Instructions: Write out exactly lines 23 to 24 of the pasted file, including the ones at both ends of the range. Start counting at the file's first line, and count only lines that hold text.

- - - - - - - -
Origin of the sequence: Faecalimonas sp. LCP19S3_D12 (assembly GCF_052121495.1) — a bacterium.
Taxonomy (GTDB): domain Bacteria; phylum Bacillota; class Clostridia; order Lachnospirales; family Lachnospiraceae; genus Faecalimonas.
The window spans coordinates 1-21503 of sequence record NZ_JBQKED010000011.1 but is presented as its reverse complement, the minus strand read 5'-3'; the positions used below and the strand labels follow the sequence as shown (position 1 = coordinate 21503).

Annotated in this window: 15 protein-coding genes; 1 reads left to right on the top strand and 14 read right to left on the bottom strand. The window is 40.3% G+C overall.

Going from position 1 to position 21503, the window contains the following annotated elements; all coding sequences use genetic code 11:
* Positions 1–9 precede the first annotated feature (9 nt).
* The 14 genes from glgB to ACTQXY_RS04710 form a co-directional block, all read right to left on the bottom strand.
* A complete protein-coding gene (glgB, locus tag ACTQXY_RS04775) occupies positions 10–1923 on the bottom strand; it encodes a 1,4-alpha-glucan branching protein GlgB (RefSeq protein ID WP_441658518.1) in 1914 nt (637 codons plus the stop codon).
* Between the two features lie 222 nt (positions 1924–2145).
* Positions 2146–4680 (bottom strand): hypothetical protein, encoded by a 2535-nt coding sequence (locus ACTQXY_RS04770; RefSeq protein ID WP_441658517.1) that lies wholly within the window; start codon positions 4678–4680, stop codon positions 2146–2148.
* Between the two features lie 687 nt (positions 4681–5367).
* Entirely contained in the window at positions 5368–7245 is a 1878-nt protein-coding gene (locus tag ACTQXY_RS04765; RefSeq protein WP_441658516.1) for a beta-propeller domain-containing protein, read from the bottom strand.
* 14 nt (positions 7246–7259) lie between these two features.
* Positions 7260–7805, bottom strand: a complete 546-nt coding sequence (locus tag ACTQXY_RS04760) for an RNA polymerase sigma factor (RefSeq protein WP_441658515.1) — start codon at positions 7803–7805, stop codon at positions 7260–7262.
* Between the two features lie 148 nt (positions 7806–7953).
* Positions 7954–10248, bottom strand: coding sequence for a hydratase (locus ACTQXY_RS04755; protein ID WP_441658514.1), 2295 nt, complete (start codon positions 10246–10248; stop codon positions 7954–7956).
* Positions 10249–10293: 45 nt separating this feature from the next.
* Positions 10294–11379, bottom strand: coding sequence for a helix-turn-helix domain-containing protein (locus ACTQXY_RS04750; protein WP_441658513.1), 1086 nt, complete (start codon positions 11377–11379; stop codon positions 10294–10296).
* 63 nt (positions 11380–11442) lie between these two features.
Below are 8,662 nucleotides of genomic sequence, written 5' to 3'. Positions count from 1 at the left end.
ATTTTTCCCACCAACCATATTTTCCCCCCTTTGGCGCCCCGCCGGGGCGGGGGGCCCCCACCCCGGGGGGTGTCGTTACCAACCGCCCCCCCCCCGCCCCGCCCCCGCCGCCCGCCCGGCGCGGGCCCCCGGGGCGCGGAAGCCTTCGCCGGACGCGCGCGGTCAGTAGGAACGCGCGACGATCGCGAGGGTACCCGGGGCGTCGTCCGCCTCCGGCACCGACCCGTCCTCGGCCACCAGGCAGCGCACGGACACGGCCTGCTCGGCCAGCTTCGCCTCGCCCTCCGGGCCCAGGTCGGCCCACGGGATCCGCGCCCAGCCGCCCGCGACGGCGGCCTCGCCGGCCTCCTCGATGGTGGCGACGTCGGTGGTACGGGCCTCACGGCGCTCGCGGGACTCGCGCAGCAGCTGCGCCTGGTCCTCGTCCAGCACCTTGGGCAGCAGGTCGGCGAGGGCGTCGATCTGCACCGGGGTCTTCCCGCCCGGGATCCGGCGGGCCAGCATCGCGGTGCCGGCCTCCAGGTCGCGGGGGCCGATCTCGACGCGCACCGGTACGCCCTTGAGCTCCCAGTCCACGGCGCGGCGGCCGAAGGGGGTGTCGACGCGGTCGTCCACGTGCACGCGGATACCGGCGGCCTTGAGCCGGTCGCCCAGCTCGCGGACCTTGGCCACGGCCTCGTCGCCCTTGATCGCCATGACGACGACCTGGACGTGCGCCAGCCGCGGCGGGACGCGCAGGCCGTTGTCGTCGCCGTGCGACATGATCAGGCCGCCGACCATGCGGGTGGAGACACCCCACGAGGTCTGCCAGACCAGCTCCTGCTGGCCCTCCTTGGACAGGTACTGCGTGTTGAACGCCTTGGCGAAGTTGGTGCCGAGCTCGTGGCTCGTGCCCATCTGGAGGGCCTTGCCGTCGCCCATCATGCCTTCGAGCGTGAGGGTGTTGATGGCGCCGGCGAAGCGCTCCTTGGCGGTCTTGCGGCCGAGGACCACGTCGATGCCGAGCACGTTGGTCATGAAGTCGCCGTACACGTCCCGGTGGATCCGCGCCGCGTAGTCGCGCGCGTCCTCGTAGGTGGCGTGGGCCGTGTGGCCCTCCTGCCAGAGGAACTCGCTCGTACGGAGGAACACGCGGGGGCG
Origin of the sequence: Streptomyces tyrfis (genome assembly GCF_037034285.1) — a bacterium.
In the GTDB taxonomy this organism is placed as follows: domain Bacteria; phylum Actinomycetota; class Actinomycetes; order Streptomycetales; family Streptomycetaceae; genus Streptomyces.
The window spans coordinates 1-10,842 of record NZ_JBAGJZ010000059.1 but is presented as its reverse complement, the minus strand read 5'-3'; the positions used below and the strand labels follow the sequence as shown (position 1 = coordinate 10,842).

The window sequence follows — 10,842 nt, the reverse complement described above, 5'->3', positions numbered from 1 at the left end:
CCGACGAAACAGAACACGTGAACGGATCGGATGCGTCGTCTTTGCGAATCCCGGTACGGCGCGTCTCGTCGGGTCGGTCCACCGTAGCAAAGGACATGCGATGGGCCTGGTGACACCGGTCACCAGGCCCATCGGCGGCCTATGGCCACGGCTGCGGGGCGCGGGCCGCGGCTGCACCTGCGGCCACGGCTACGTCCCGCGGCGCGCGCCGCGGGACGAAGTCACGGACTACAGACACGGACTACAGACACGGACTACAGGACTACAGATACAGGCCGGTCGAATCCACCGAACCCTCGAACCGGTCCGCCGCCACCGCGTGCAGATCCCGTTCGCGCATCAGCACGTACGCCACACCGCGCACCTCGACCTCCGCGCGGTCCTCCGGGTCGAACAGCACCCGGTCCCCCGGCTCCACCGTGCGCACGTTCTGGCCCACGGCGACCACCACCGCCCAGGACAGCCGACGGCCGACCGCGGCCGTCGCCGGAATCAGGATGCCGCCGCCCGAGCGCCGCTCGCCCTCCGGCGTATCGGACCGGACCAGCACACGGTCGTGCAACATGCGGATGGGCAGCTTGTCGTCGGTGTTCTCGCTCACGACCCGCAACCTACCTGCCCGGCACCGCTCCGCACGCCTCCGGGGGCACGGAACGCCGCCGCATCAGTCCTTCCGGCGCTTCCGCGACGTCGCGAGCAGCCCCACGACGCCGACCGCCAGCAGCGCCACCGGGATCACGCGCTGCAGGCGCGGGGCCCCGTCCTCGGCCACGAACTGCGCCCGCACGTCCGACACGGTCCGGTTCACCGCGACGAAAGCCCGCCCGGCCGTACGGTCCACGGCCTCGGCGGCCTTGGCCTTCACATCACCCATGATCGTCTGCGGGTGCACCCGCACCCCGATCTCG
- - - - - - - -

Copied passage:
In the GTDB taxonomy this organism is placed as follows: domain Bacteria; phylum Actinomycetota; class Actinomycetes; order Streptomycetales; family Streptomycetaceae; genus Streptomyces.
The window spans coordinates 1-10,842 of record NZ_JBAGJZ010000059.1 but is presented as its reverse complement, the minus strand read 5'-3'; the positions used below and the strand labels follow the sequence as shown (position 1 = coordinate 10,842).